“For as you judge, so will you be judged” (Matt 7:2).
One wonders what would happen if the official church took a year off? What if more bishops said, “I don’t know; what do you think?” to difficult questions? What if more religious leaders said what Pope Francis said on the papal plane when asked about gay people. The microphones were up and the pens were poised when he said, “Who am I to judge?"
The problem with many religious questions is that people want reassurance that they are correct. This also divides people into right and wrong, good and bad. Mark the trail for us so we won’t wander off into sin. So, if the pope can’t make the call, who can? Does the moral universe suddenly fall apart?
Part of the wisdom of Pope’s Francis’ answer was to restore a sense of reality about whether we can know about the inner life of any other person. Not judging them is not just because we shouldn’t but because we can’t. We can’t judge their experience, their sincerity, their efforts along the way, their relationship with God.
If some critics pursued the pope’s suspended judgment by shifting the focus to objective criteria for good and evil, past official church teaching or criteria for an informed conscience, they encountered another of Francis’ admissions that he could not assume the role of judge because he himself was a sinner. We are all, in fact, sinners. Only God therefore is in a position to judge anyone.
It is hard to imagine a 2,000-year-old church that has claimed to be in the position of moral arbiter of the universe being unable to judge others with divine certainty. This is true despite the fact that the official church has been wrong about so many other issues, including slavery, the suppression of women, the nature of the Universe, most science. Wouldn’t it be simpler and more honest to say, “We don’t know,” or “We need lots more information on that”?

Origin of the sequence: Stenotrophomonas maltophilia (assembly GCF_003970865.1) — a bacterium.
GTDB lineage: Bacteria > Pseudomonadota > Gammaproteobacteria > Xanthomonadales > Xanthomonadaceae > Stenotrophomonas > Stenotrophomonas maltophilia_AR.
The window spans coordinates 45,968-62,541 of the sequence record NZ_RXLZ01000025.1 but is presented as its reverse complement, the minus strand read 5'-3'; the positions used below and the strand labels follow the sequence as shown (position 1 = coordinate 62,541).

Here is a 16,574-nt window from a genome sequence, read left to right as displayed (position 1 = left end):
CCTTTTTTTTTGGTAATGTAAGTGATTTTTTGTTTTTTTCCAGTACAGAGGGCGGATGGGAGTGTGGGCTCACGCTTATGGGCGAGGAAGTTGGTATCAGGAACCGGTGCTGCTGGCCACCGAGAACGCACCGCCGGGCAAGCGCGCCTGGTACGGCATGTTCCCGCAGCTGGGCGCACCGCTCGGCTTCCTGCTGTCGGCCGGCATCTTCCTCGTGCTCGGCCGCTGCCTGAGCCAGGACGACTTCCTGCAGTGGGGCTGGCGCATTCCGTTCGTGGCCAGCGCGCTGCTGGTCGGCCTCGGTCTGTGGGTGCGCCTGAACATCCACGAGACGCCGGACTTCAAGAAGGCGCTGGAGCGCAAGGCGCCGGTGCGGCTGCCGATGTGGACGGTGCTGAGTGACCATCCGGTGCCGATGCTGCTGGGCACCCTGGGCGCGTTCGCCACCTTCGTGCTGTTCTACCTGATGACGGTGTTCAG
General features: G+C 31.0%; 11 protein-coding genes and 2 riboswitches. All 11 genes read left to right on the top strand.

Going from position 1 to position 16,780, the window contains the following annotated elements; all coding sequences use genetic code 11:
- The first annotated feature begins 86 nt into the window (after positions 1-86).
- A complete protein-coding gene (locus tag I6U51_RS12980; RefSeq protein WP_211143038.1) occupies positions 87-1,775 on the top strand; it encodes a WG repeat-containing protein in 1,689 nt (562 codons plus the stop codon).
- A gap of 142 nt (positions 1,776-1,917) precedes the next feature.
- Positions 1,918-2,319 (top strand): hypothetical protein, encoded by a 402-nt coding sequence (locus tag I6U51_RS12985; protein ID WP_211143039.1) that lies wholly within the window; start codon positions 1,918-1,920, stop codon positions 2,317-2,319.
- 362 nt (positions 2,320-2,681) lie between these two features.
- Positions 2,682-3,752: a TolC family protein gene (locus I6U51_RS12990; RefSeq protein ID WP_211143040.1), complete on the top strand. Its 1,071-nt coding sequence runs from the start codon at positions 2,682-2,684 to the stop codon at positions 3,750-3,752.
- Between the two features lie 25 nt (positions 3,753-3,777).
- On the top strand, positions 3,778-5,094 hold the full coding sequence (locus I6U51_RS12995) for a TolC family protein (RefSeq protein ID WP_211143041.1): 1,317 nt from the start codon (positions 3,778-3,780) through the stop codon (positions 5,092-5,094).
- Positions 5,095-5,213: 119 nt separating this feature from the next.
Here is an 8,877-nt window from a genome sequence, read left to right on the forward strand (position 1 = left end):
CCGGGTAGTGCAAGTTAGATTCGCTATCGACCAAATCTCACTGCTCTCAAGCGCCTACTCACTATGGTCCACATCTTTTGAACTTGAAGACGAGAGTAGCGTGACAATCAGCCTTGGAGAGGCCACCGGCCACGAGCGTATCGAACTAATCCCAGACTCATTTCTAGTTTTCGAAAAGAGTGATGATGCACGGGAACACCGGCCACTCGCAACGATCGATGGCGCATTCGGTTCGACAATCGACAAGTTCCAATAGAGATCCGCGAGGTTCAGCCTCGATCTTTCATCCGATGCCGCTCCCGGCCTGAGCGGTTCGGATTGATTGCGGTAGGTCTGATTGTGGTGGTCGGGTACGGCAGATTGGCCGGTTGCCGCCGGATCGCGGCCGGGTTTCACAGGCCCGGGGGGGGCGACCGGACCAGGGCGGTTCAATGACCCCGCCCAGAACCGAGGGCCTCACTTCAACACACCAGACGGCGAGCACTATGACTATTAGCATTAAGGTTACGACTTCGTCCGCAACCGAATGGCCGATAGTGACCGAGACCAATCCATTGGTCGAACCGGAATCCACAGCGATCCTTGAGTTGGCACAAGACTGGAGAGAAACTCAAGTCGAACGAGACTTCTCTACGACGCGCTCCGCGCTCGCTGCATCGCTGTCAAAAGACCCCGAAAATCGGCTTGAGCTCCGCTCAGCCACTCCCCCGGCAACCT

Jesus makes clear the impossibility of passing judgment on others without incurring it ourselves. We can only judge by using the same measure we have for ourselves. We can only see another with the same eye or POV we decide is the standard for judgment. The tiny splinter in my eye is so close to me, it appears to be a plank in another’s eye. Subjectivity is bound to overwhelm all our judgments, but we will never know it unless we factor in our own prejudices. It is better not to judge at all. Or to face the verdict, “It takes one to know one.”
A priest friend known for his humor and pastoral insights had cards made he would give to people who wanted him to resolve their moral quandaries. The card announced: “I wish I could help you, but as of today I have resigned as the Master of the Universe.” By his report, the world did not fall apart, but many did get the joke and moved on more freely and less burdened by the need to judge.